BOGACZYK: UAB's Glass-Cleaning Is Herd's Undoing


Chris Thomas

Chris Thomas

Feb. 20, 2014

Final Stats |  Quotes

By JACK BOGACZYK

HERDZONE.COM COLUMNIST

HUNTINGTON, W.Va. – At halftime Thursday night at the Henderson Center, you’d have thought the scoreboard was a big lie.

The Thundering Herd was being outrebounded 33-17 by visiting UAB, was 0-of-12 behind the three-point arc, was hitting only 50 percent at the free throw line, had no bench points in 35 minutes played by four men … and trailed only 30-29.

Eventually, the above deficits caught up with the Herd, which fell 68-62 to the Blazers because of three things – rebounding, rebounding, rebounding.

“It’s pretty simple,” a frustrated Marshall Coach Tom Herrion said. “We were pummeled on the glass. We don’t finish around the basket and we leave too many points on the foul line. We played really, really hard and we’re supposed to. You have to finish around the basket, and we don’t finish.

“Our execution was very good, but I felt we settled for too many jump shots. We did a nice job adjusting in the second half. Our defense was more than good enough to win the game … absolutely more than good enough to win the game. But blocking out and limiting second- and third-chance points is part of defense.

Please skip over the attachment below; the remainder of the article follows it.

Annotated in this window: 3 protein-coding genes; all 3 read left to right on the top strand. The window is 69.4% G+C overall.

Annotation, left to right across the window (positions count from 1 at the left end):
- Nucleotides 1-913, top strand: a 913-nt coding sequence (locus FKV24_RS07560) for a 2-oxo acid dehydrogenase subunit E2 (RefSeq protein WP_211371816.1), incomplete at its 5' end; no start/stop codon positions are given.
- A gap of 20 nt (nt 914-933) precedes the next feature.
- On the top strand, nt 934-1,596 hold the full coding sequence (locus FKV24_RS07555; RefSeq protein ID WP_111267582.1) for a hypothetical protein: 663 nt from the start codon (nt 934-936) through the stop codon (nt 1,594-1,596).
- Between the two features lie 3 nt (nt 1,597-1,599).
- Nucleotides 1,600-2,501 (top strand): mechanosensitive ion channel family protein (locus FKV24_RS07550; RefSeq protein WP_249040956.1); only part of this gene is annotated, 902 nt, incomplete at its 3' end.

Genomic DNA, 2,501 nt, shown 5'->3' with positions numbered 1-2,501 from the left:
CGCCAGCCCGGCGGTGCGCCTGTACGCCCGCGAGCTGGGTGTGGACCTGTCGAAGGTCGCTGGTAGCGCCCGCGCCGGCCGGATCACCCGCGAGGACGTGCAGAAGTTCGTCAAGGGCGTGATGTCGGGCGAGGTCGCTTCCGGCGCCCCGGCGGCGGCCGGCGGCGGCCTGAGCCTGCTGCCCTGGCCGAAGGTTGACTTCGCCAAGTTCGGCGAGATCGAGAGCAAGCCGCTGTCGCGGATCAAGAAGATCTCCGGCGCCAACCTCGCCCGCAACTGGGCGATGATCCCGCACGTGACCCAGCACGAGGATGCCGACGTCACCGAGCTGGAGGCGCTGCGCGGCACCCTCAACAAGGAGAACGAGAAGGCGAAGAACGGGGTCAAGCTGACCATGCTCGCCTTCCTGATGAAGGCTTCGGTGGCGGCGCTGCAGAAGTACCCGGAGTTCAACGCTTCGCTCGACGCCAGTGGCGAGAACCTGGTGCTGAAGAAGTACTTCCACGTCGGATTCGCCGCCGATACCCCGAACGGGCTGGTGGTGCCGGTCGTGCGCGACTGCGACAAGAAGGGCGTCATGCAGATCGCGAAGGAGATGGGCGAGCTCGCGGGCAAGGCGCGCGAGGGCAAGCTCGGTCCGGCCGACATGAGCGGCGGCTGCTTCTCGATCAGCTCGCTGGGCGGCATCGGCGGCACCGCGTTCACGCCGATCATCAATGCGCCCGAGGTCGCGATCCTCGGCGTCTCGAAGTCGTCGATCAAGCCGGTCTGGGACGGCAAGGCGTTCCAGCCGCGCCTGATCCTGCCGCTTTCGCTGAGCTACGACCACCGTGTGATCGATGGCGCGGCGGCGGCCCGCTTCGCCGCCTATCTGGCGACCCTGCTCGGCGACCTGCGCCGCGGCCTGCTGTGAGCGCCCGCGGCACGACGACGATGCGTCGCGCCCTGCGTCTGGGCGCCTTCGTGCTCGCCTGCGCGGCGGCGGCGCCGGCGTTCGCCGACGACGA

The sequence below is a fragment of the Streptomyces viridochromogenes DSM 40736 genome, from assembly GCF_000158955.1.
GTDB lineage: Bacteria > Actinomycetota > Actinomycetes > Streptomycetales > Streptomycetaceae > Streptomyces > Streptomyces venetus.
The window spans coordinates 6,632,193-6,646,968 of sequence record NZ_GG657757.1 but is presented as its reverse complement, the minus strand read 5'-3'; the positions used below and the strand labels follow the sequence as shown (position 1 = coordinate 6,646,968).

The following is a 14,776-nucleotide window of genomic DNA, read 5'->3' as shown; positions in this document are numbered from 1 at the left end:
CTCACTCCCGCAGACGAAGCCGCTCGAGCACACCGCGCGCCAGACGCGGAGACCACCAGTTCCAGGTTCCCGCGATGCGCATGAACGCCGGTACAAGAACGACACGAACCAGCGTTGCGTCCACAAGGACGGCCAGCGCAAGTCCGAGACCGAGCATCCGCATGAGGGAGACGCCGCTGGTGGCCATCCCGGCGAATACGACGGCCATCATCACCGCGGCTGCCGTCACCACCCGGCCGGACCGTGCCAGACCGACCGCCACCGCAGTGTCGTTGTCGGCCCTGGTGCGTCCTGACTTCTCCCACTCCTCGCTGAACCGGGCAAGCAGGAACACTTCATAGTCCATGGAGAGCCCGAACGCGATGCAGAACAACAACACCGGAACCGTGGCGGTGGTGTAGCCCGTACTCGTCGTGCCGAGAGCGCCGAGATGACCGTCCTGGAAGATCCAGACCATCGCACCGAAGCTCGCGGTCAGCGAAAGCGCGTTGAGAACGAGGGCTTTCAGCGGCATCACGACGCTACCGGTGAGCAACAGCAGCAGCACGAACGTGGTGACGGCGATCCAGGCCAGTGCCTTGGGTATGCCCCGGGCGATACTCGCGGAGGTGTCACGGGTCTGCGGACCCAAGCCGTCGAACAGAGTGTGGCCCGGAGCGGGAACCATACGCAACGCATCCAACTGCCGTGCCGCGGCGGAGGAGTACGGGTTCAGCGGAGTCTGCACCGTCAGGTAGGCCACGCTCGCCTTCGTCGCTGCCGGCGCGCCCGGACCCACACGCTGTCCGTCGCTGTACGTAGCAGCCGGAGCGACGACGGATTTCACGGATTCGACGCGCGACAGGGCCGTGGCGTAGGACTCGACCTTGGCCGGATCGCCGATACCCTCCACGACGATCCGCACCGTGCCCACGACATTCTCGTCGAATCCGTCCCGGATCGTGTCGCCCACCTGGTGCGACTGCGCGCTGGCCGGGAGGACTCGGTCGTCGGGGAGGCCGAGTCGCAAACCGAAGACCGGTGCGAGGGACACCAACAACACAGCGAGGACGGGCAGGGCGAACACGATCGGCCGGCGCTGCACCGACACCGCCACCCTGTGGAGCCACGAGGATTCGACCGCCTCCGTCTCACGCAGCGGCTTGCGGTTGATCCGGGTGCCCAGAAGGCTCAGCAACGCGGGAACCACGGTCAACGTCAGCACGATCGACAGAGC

“Obviously, it is discouraging … The ingredient to beating UAB was rebounding the basketball. We did not execute that. We did not transfer that. Hitting our guys over the head day-in, day-out didn’t transfer into getting the job done from 7-9 p.m. Thursday night … plain and simple.”

It wasn’t like Marshall (9-18, 3-9) was surprised by that.

UAB (16-10, 5-7) came into the game ranked second among 351 Division I teams with a 45.5-rebound average per game and 16.7 offensive rebound average. The Blazers’ plus-8.9 total rebound margin ranked sixth nationally.


 

 

In the second half, Herrion’s club had a 24-18 advantage in caroms, led by some inspired play by post man Cheikh Sane. But Marshall didn’t get them when it counted.

The Herd also couldn’t match UAB’s bench, which held a 24-0 advantage in scoring. MU’s reserves played 55 minutes, six fewer than the four backup Blazers.

Among UAB’s 19 offensive rebounds were two following missed free throws in the final 40 seconds, leading to more Blazer foul-line chances. And although UAB was 59 percent at the stripe for the game, they made 9-of-12 in the final 2:10 to seal a Conference USA road win.

The Blazers’ 51 rebounds matched the high against the Herd this season. South Carolina State had that number in an opening-game loss here back on Nov. 8.

“They just killed us on the boards,” said Herd freshman forward Ryan Taylor. “At one point I think they had 16 more rebounds than us and then those at the end, that killed us, too. I think the issue tonight for us, besides rebounding, was making shots. We had open looks, but we didn’t hit them.”

Still, the Herd made 38.3 percent (23-of-60), while UAB struggled to 34.4 percent (21-of-61) against Marshall’s 2-3 zone. The Blazers’ misfiring was eclipsed by only one Division I foe of the Herd this season. Presbyterian shot 32.8 percent in a Henderson Center loss in early January.